Yesterday I went to see to movie Proof, with Gwyneth Paltrow and Anthony Hopkins. It's about a great mathematician who just passed away and the heritage he leaves behind. During his last years he was very ill, or rather insane and he was taken care of by one of his daughters. She is also a very gifted mathematician but had to give up her studies to take care of her father. Now that he is dead she has to face her own life and problems as her order sister tries to help her in her own way and one of her father's students wants to go through his books in the hope of finding some valuable math in between all the crazy scribblings.

It is a very good film and I can highly recommend it. The cast is spectacular and my guess is that Gwyneth Paltrow his getting herself and Oscar for this performance.

After the movie we had a little discussion about mathematics in movies and tv shows. One of the things that this movie does right is that it doesn't try to explain any of the math the characters are working with. All attempts that I've seen to do that have failed miserably. Present day math is just so far away from peoples' comprehension that trying to explain it is doomed to fail. Another movie which deals a lot with math successfully is Good Will Hunting which also never tries to explain it. The math is just there as a backdrop to the story about the characters. The tv show Numb3rs also does this pretty well. All these examples of math used right have their story mostly circling around the characters. It's more drama than math sci-fi.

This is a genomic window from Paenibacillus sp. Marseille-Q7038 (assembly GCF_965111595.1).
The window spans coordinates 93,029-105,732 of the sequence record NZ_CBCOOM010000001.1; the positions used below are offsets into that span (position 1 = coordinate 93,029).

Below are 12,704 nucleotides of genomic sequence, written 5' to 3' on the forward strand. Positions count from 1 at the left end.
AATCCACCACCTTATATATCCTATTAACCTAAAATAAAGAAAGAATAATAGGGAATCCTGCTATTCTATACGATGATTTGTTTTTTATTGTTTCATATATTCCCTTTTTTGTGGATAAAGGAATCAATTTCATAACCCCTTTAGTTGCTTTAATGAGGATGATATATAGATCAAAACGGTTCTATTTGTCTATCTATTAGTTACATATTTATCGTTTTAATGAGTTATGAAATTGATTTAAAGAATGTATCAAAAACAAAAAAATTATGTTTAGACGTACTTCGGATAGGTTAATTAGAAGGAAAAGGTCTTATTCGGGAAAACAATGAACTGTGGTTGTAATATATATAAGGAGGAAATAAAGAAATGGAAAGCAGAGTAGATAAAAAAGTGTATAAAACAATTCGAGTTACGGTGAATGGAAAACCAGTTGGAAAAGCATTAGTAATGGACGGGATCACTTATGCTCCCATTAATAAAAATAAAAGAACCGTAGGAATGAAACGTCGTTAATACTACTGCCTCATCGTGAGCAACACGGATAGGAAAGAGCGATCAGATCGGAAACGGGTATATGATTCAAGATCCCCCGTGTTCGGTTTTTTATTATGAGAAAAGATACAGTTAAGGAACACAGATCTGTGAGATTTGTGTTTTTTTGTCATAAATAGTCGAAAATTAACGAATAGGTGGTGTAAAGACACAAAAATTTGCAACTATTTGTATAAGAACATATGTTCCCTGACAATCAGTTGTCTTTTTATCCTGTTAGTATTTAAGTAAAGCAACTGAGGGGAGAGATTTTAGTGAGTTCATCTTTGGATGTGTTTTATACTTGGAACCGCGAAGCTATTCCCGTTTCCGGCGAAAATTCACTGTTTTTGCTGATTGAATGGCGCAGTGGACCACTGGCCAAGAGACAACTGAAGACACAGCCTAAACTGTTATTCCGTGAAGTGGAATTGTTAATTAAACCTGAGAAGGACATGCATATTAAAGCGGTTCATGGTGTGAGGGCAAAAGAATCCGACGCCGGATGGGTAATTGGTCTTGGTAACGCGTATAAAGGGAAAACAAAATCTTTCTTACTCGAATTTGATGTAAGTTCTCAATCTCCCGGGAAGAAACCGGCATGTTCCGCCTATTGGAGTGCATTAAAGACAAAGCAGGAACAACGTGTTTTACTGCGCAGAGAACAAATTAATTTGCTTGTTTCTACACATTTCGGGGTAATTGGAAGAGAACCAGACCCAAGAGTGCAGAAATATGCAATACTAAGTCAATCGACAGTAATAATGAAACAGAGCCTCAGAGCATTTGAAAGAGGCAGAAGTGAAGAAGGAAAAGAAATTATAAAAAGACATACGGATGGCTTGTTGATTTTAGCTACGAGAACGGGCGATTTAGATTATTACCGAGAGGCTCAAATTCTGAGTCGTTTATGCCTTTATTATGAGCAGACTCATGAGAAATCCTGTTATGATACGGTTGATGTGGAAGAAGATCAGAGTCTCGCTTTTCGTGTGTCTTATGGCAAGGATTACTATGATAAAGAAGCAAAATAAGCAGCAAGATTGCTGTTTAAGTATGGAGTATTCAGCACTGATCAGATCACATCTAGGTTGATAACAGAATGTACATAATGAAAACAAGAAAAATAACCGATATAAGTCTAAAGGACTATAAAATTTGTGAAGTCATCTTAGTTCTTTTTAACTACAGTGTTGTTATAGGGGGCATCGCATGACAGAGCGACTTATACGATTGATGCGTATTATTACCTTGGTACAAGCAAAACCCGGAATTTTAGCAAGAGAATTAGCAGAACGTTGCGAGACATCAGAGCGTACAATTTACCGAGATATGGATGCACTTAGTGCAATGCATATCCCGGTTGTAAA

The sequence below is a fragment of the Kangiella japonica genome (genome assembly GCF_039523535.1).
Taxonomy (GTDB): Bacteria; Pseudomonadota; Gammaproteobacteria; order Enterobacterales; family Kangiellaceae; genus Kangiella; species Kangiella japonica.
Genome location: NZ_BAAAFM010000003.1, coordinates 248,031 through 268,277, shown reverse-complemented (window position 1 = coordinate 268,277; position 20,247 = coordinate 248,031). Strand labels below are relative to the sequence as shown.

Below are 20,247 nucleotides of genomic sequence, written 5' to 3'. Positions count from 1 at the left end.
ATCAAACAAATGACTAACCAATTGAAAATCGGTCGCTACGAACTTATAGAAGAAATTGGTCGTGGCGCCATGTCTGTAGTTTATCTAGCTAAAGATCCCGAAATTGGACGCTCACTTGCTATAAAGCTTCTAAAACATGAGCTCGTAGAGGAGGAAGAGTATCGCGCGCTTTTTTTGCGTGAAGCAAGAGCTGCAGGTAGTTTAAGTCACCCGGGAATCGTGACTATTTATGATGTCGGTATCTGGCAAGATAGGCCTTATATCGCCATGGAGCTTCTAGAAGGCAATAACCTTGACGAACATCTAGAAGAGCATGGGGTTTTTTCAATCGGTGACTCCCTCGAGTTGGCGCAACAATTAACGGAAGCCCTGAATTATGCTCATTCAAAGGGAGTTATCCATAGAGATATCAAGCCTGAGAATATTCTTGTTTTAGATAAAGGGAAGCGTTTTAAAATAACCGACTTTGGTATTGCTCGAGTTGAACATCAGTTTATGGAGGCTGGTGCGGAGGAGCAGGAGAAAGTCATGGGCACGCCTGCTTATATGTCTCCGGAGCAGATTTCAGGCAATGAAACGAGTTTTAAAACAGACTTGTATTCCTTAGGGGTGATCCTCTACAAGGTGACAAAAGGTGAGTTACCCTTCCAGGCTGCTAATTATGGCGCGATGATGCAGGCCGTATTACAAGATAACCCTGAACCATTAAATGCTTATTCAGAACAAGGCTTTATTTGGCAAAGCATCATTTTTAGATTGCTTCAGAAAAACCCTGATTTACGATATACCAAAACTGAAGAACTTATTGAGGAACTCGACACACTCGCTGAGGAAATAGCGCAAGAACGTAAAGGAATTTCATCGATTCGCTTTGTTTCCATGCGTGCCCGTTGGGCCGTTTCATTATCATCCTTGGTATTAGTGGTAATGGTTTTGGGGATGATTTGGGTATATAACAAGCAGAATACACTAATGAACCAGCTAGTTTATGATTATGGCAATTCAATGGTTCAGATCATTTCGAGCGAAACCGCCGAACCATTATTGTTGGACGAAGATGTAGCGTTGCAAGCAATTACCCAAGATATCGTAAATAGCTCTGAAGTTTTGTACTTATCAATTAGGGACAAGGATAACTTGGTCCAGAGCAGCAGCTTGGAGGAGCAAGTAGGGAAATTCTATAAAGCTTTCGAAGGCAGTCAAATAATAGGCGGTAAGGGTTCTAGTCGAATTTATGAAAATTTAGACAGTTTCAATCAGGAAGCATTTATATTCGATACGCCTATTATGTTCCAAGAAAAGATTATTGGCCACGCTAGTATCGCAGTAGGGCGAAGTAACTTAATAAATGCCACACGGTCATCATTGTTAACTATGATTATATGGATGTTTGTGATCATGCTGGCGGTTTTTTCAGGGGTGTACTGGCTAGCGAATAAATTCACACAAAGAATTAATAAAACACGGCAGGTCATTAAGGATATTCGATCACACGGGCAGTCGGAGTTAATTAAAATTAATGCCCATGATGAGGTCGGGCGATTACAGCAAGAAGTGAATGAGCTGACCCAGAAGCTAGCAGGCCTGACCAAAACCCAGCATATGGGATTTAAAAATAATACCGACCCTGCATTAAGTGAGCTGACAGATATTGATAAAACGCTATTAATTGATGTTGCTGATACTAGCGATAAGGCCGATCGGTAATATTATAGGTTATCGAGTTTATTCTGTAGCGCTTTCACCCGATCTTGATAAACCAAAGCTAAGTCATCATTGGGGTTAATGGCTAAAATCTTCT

One temptation is to trivialize the math in a movie just to make it understandable and part of the plot. But while that will appeal to math interested highschool student it looks a bit childish to anyone who's done math at the university level. One example is the movie Pi which I saw recently. I'm not saying that this movie is a total disaster, I thought it was quite OK. But the math part wasn't really that believable.

One of the reasons I went to see Proof was to see how they portrait mathematicians in Hollywood. I was a little afraid that it would be mostly the crazy genious stereotype that was shown. Indeed, both Gwyneth Paltrow's and Anthony Hopkins' characters have a bit of that in them. But the late mathematicians student, played by Jake Gyllenhaal, is far from crazy. He is a very sympathic everyday guy with some small geek tendencies. And the movie makes a bit of fun of the geekiness of math students, but it does so in a very friedly way.

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